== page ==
8. Per the FCRA, they need to have documentation to report negative information. Currently, through eOscar, the CRAs take their word for it. If you press them in court, they will lose. I'll re-read FCRA. I sure don't remember anything like that. Opinion letters from the FTC (Wollman) numerous instances of case law. (Let me dig it up). Dig hard because you are wrong. Wollman says no such thing. I recently posted at length what Wollman means and what the words mean. The only case law that is on point is Chaudhry (which everyone hates). All the other court decisions out there are really d
  9. Huh? It's called a bullseye, it's done on e-Oscar, it takes seconds and requires merely a reason code. You are absolutely correct. But, you misunderstand what I was trying to say. The problem is the periodic tape that goes to the CRA. The problem is communicating internally in the organization to modify the data in the computer system -- otherwise, the old data will just get re-reported in the next tape update. As for the consumer's ethical position in insisting on deletion ... we simply do not know the full circumstances of the consumer's life. The consumer may have faced a series of mis
  10. I asked you how you distinguish between a debt buyer and a collection agency during a lawsuit - never got a response. If you are being sued - how do you tell in the pleadings that it's a collection agency vs. a debt buyer? Why can't a CA sue? If you mean someone who has not purchased the debt, then I must disagree - I see collection agencies who have been "assigned" a debt and did not purchase it sue all the time. Admin If I missed this earlier, I apologize. I have a lot of threads going and I don't exactly live on the computer. Sometimes one of the notification emails gets lost in the clutt
  11. but by that same token wouldn't the person dunned have the same ability to argue non-receipt? Well, it can be argued. And it has many times. Courts have consistently ruled against the consumer in that situation. I'm sure a judge somewhere has said differently but I've never seen a published opinion to that effect. Any CA/DB attorney worth snot knows how to counter the argument. collection agencies have no documentation...... Can you please show me where it says a CA is required to have any documentation of any type. CAs, under the assignment from the OC, are entitled to rely on the OCs r
  12. Do you happen to know if such a status would change on one's CR if paid off a CO in full? Yes, I know. The answer is no. Credit reports reflect history. The FCRA is very specific that the history must be reported accurately. If a charge off is paid -- well it is just a paid charge off. The charge off still happened. The payment does not make the charge off go away. Just makes it paid. Does the company have to reinstate the debt as a performing asset, therefore changing it's status as no longer charged off? Banking and accounting regulations prohibit a bank from reversing the charge-off a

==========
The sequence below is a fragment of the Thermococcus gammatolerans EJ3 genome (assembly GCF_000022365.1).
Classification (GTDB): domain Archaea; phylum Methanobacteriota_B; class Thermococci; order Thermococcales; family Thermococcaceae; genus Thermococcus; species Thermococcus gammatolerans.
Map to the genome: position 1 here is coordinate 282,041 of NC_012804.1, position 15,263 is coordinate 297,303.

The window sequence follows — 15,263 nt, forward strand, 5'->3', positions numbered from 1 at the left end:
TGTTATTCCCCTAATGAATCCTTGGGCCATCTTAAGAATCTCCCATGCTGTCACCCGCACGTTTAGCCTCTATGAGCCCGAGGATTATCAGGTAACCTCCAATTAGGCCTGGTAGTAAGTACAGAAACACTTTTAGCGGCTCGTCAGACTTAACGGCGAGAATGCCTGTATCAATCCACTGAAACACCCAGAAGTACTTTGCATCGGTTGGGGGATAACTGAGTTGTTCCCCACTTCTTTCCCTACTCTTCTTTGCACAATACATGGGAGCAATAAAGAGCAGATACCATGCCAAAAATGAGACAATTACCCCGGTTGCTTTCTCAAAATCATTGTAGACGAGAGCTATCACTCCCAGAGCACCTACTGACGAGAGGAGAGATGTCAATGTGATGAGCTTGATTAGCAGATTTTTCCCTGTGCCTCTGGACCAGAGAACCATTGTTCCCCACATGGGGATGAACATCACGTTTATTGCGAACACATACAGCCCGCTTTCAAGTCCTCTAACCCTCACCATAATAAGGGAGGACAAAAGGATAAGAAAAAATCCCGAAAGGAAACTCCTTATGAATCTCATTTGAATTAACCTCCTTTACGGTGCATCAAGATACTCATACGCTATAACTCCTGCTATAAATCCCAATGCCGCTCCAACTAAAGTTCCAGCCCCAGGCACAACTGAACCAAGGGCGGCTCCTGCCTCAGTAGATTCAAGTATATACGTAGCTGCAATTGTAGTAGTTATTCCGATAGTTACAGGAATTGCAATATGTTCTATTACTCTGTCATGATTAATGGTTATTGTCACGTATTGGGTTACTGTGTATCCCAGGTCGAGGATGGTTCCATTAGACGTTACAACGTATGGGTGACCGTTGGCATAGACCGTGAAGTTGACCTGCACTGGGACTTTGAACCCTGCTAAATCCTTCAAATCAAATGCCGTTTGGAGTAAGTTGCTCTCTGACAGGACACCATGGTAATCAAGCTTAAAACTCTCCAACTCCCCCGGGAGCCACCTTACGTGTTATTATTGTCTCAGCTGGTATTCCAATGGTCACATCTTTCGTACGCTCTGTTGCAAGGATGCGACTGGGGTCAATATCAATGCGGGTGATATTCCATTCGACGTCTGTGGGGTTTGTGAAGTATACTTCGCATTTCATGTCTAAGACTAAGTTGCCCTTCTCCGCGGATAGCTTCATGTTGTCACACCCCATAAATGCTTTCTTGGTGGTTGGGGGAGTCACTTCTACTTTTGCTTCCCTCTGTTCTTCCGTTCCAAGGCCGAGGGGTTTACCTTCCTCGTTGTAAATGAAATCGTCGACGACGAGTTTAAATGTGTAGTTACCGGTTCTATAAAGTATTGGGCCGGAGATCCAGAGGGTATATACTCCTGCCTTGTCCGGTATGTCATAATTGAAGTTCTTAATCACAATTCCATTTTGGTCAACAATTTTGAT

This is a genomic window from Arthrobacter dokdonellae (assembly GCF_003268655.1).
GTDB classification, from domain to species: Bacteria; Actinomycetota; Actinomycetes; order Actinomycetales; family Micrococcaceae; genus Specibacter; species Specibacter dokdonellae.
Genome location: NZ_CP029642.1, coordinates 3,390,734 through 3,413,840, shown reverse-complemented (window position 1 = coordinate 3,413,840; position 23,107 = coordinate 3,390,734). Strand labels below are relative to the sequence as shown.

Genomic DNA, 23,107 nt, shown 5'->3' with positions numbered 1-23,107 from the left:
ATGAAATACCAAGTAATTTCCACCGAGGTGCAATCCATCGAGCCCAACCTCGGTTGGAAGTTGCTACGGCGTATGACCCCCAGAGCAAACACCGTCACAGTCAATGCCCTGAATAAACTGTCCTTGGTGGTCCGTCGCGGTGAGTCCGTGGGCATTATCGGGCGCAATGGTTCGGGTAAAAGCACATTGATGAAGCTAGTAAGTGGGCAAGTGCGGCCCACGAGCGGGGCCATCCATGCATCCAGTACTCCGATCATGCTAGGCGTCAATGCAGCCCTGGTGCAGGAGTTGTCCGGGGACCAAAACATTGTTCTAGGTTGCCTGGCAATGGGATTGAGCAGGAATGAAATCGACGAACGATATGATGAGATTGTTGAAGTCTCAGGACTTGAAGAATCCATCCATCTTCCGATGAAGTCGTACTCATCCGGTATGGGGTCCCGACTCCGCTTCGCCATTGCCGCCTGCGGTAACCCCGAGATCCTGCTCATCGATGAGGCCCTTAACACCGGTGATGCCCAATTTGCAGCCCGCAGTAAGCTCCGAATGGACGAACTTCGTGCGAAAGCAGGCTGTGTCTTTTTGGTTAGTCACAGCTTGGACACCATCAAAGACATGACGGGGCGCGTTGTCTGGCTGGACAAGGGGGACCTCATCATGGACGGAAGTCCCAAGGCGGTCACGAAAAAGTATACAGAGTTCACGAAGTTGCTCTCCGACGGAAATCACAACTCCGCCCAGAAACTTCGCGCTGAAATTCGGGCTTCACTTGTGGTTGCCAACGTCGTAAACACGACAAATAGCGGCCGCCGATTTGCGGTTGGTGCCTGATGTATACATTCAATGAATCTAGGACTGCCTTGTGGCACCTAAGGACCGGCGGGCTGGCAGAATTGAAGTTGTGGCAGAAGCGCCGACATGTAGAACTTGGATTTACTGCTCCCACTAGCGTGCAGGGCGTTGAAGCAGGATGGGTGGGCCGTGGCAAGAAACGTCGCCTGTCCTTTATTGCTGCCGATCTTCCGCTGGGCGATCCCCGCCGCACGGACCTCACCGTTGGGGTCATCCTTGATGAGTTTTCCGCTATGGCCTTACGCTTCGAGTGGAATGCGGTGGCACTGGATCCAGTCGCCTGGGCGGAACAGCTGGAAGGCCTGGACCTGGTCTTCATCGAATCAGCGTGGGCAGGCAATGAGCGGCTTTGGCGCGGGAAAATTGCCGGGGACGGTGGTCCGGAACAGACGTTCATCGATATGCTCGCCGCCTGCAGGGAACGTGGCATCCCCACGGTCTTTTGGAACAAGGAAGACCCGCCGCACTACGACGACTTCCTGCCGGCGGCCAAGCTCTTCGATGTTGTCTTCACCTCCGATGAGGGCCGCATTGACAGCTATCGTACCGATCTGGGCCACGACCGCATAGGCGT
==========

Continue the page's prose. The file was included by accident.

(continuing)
13. If it does pop back on, then you have the CRAs for reinsertion violations. And this is VERY easy to collect on (from the credit reporting agencies). I've done it myself. Depends on why it was reinserted. If the tradeline was reported accurately in the first place, then it is still reported accurately when reinserted. If the tradeline is accurate, you have no cause of action. Pretty hard to "collect on" if you don't have a cause of action and cannot prove the tradeline was inaccurate in the first place. Don't you agree?
  14. setting up and NDA in place of a PFD. This is a tough one. Personally, I think an NDA would be far preferable. Assuming, you and I have the same definition of how an NDA works in this situation. Normally, an NDA is an agreement to not discuss the disposition of a matter. In this case specifically, what you really mean is (1) the consumer will send an FCRA dispute to the CRAs and (2) the DB/CA agrees to not answer the dispute resulting in (3) the automatic deletion of the tradeline by the CRA. But, I still see several problems. First, it is a breach in spirit, if not letter, of the agreem